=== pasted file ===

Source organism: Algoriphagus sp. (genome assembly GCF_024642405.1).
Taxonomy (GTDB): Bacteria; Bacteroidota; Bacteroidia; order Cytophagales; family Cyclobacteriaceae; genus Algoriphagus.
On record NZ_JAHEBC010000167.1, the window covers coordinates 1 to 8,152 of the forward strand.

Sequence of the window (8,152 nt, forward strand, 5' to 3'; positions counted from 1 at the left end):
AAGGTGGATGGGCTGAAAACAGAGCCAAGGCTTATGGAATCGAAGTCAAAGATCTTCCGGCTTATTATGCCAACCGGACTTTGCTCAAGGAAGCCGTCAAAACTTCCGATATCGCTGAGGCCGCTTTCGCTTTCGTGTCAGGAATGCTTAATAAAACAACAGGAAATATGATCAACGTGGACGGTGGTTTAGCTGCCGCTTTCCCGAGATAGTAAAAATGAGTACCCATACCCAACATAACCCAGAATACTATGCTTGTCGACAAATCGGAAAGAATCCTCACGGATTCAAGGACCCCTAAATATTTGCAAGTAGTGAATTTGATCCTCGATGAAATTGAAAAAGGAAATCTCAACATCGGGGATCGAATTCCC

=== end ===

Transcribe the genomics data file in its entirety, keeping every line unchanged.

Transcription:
Source organism: Algoriphagus sp. (genome assembly GCF_024642405.1).
Taxonomy (GTDB): Bacteria; Bacteroidota; Bacteroidia; order Cytophagales; family Cyclobacteriaceae; genus Algoriphagus.
On record NZ_JAHEBC010000167.1, the window covers coordinates 1 to 8,152 of the forward strand.

Sequence of the window (8,152 nt, forward strand, 5' to 3'; positions counted from 1 at the left end):
AAGGTGGATGGGCTGAAAACAGAGCCAAGGCTTATGGAATCGAAGTCAAAGATCTTCCGGCTTATTATGCCAACCGGACTTTGCTCAAGGAAGCCGTCAAAACTTCCGATATCGCTGAGGCCGCTTTCGCTTTCGTGTCAGGAATGCTTAATAAAACAACAGGAAATATGATCAACGTGGACGGTGGTTTAGCTGCCGCTTTCCCGAGATAGTAAAAATGAGTACCCATACCCAACATAACCCAGAATACTATGCTTGTCGACAAATCGGAAAGAATCCTCACGGATTCAAGGACCCCTAAATATTTGCAAGTAGTGAATTTGATCCTCGATGAAATTGAAAAAGGAAATCTCAACATCGGGGATCGAATTCCC